Often when you talk to BA Fashion graduates from Central Saint Martins, they recount the sleepless nights, the risky decision taking, the constant reassessing if they are making the right choices and the many designers that have inspired them to create their own path within the fashion world. Susan Fang, a fresh CSM graduate who is now interning for Celine, explains that it was through meditation that she was able to envision her collection.
“When I visited Granada,” she tells us, “I saw a large number of plane trees, blowing and flipping between the air and the sun, creating beautiful geometric shapes of shadow, light and music.” Susan explains that her collection was inspired by the movement she saw between the leaves, caused by the warm Spanish wind. Her BA Collection, ‘AiR_fLiP’ replicates the relationship that nature has with people; and the way landscapes, plants and the human body have similarities, found in the simplicity of geometric shapes.
Susan uses chiffon to emphasize the movements caused by nature, as the lightweight material drifts down the runway. Acrylic panels dance around the body, suspended on the ends of wires draped with chiffon to attenuate their movement. “The structured garments are light enough to orbit around the body, yet strong enough to hold the linked garment attached to the wire point,” she explains, exhibiting her mastered skill. However, she insists that her CSM tutors have encouraged her to explore different styles and change from one to another instead of settling for a ‘way’. This poses the question: ‘What makes a good designer?’ Is it someone who is talented in all different and unusual stylistic expressions, or one who is recognized for their own style and produces work of a similar nature? Do you need to have a ‘style’ to be recognised?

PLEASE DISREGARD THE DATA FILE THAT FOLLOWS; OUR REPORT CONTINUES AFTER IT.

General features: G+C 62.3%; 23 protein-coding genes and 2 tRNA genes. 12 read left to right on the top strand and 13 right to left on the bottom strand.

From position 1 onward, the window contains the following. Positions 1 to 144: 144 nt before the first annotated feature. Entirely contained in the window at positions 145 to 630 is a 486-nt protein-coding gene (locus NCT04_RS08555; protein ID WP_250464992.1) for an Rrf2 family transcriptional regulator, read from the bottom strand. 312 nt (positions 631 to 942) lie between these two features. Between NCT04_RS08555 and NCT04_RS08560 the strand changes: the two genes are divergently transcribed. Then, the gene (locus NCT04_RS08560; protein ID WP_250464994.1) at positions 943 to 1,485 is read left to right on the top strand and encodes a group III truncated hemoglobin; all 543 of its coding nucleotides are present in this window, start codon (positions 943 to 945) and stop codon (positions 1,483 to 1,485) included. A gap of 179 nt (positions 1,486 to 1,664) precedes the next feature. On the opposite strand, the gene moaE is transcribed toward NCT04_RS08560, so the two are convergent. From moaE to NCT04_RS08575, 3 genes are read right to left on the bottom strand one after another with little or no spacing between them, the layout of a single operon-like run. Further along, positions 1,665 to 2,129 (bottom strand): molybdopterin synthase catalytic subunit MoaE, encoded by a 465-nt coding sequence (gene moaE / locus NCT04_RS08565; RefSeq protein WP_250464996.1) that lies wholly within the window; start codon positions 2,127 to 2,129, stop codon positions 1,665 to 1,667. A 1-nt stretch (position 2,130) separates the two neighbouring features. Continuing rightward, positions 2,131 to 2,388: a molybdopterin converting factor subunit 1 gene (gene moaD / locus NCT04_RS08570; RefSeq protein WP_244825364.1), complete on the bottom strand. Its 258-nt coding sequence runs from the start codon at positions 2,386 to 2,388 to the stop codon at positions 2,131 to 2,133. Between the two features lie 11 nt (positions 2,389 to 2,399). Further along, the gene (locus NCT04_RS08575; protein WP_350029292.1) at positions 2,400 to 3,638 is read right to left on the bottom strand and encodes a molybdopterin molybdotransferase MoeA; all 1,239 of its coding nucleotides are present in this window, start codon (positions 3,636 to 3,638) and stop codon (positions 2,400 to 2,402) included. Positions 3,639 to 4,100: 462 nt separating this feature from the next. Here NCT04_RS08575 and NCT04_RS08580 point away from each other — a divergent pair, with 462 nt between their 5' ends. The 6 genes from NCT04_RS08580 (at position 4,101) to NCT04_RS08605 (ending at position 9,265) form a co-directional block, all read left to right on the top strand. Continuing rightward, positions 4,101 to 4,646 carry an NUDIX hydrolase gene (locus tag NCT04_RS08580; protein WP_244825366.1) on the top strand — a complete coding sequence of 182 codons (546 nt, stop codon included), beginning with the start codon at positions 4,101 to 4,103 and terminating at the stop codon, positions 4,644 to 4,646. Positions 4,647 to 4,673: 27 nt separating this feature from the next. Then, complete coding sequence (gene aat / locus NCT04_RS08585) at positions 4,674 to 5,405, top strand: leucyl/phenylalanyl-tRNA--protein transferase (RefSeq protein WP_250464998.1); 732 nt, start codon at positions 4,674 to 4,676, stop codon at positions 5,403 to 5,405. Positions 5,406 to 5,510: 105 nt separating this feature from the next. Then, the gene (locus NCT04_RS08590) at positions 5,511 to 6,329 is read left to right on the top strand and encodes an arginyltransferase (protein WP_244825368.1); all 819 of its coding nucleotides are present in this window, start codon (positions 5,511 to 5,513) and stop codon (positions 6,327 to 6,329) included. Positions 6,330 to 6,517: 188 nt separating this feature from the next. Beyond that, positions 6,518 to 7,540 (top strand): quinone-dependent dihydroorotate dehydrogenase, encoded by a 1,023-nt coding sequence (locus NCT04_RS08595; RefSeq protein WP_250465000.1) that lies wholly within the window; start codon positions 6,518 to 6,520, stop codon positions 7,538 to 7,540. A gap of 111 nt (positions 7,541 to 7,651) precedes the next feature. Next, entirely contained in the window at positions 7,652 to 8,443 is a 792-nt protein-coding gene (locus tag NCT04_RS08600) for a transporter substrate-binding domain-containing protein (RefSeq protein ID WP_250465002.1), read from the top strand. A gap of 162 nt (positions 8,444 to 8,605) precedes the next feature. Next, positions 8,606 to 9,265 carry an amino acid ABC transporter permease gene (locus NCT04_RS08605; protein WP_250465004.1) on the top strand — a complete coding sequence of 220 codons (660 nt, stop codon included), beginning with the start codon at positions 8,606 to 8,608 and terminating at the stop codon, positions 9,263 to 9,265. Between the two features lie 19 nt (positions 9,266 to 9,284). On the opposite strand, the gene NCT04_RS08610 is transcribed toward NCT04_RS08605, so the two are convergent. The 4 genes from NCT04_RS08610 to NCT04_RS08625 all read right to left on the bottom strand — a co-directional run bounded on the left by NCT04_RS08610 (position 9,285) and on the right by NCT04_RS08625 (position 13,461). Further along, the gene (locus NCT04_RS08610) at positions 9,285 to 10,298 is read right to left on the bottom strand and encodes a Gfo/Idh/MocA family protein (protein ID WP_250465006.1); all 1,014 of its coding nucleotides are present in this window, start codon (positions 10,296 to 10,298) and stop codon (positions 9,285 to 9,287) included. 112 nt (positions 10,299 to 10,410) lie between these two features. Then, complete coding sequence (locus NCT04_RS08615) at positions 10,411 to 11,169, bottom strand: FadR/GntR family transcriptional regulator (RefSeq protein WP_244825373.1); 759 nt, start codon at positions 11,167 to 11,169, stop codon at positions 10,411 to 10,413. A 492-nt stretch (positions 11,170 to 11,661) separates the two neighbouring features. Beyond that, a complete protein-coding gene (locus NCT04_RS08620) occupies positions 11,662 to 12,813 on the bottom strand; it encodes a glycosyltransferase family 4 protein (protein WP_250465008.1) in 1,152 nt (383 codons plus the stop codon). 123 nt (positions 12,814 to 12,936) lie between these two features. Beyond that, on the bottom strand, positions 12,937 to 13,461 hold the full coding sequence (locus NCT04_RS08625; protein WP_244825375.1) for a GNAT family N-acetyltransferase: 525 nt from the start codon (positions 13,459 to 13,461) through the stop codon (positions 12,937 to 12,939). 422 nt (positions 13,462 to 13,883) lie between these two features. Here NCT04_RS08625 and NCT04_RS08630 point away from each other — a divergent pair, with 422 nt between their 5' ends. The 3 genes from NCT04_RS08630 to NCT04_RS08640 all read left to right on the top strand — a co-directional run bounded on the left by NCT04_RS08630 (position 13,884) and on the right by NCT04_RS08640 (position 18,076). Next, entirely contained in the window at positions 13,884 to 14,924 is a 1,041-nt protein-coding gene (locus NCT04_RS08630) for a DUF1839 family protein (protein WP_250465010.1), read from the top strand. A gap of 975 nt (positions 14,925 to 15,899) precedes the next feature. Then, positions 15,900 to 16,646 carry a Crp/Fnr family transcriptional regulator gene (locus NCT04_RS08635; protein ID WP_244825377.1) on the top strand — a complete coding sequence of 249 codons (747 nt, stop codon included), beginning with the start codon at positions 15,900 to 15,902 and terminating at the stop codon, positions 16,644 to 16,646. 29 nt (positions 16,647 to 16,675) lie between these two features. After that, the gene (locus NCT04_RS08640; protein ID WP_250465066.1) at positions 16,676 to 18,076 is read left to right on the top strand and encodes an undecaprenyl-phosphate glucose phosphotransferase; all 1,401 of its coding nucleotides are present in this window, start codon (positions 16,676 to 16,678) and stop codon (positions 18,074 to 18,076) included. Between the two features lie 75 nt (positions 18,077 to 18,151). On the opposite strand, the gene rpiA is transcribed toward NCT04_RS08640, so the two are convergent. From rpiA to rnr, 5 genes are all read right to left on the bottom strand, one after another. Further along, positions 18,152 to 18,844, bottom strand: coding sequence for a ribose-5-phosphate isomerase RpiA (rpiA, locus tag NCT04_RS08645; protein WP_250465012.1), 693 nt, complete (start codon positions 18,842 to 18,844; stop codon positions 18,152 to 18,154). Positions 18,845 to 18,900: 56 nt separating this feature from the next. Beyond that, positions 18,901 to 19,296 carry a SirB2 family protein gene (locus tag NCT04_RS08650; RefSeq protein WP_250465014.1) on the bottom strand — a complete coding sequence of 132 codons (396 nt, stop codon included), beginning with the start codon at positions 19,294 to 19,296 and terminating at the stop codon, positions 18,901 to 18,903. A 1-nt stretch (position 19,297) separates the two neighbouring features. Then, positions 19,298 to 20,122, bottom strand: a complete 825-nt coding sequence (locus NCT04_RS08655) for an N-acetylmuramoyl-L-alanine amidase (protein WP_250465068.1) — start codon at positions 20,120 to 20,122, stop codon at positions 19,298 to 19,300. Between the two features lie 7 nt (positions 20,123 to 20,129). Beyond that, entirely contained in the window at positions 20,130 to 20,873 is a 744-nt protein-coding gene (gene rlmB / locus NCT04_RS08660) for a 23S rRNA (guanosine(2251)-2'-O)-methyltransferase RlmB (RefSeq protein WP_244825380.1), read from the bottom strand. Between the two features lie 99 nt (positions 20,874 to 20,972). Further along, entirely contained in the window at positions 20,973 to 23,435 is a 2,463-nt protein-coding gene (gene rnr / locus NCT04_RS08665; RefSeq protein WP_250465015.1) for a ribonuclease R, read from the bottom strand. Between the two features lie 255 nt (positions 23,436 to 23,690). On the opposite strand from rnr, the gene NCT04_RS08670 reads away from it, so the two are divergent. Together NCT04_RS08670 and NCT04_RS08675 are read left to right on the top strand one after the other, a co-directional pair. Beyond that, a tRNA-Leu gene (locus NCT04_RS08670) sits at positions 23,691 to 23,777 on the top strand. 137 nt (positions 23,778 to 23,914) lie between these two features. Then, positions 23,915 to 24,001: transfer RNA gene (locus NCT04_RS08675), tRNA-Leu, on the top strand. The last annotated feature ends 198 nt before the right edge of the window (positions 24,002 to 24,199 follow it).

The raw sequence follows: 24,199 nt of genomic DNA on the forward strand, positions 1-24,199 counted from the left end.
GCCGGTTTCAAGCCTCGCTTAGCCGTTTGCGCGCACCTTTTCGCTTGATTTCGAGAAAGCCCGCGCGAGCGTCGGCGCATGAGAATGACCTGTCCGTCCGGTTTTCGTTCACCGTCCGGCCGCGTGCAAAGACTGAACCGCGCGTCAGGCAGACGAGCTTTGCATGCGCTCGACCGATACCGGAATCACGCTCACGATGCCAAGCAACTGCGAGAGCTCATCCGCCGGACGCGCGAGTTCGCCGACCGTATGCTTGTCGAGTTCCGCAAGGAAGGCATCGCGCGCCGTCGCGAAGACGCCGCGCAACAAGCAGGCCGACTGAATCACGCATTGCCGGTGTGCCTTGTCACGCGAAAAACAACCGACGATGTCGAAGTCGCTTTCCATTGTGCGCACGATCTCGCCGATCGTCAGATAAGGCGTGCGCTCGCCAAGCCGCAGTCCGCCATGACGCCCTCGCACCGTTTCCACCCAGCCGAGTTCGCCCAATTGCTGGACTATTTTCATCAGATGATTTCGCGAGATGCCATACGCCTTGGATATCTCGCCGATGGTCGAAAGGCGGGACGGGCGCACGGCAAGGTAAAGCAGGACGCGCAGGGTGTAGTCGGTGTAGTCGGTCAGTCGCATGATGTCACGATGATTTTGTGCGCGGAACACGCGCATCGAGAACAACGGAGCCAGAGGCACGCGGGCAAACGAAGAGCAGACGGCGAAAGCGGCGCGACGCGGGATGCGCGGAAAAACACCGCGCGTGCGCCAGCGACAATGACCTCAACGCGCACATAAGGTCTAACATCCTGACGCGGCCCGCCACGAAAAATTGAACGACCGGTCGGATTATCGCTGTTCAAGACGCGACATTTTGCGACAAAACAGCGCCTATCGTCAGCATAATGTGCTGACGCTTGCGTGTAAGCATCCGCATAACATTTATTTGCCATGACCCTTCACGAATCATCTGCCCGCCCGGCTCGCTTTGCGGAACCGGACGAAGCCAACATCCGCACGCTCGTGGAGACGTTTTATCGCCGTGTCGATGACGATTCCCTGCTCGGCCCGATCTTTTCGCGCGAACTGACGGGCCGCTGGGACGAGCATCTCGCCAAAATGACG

“Sometimes I find that it is an advantage that I don’t have a style, as I can approach every idea in a fresh way.” Susan is certainly inventive, and demonstrates how themes such as ‘balance’ and sound’ interlock with her designs. For her graduate show, she conducted a mini art project; a series of recordings of people imitating how ‘words of nature’ made them feel. The whistles, giggles and nervous stalling are mixed with sections of songs from Andrew Bird’s album, ‘Echolocation’, and accompanied the models down the runway as the audience reflected on their role in the universe.
“I have admired Alexander Calder’s work for a long time,” she explains. “He bases his themes on concepts similar to my own, such as orbit, nature and geometry.” Similar to Calder, Susan selects a neutral color scheme, perhaps to reinforce Calder’s restricted color palette. “He felt that color had different weights,” she divulges, including accents of yellows, reds and blue in her lining, hidden underneath laser-cut fabric.
Susan’s statement pieces re-explore the rhythm one encounters with nature. A-line skirts, with a hem that if seen face down, is shaped like a leaf, and ‘Water Splash’ trousers, designed to show off shimmers of sunlight. Creating her collection was a whole body experience, she describes: “Sometimes I would have to use my whole body in action to work on a garment, or grab an extra hand to help me hold and balance what I’m linking next. Often, I have to drape in the air, imagining the movement.” This linking together of fabrics, connected the pieces not only physically but also in color, sound and space.
“The final show was more of an art exhibition than a fashion show,” she shares. “I realized that a fashion show is magic, everything can add to the mood of what we can create, even if it is invisible.” The garments were paraded down the runway, encapsulating futurism and the ambiguity of space and time. Despite show-day nerves, Susan confidently demonstrated her complex thesis. “I was extremely nervous on the day and had a delayed reaction. I only connected to what was happening when I saw my friend’s photos of the show later on, otherwise, I was completely detached.”
Since graduating from CSM, she has successfully landed an internship with Celine. She intends to mature in the balance of beauty and practical-wear; however, there is an enchantment in the minimalism and structure that she brings to her designs, one that I hope remains untouched. When asked how it feels to be a graduate, Susan replied, “It is so interesting, being educated by society about how the real fashion world runs. But mostly, it feels funny, because I don’t have a clear goal or know what I’m going to do next. I think the more experience I gain, the more will be clear.”
Words by Katy Sacks
Photography by Lukasz Wierzbowski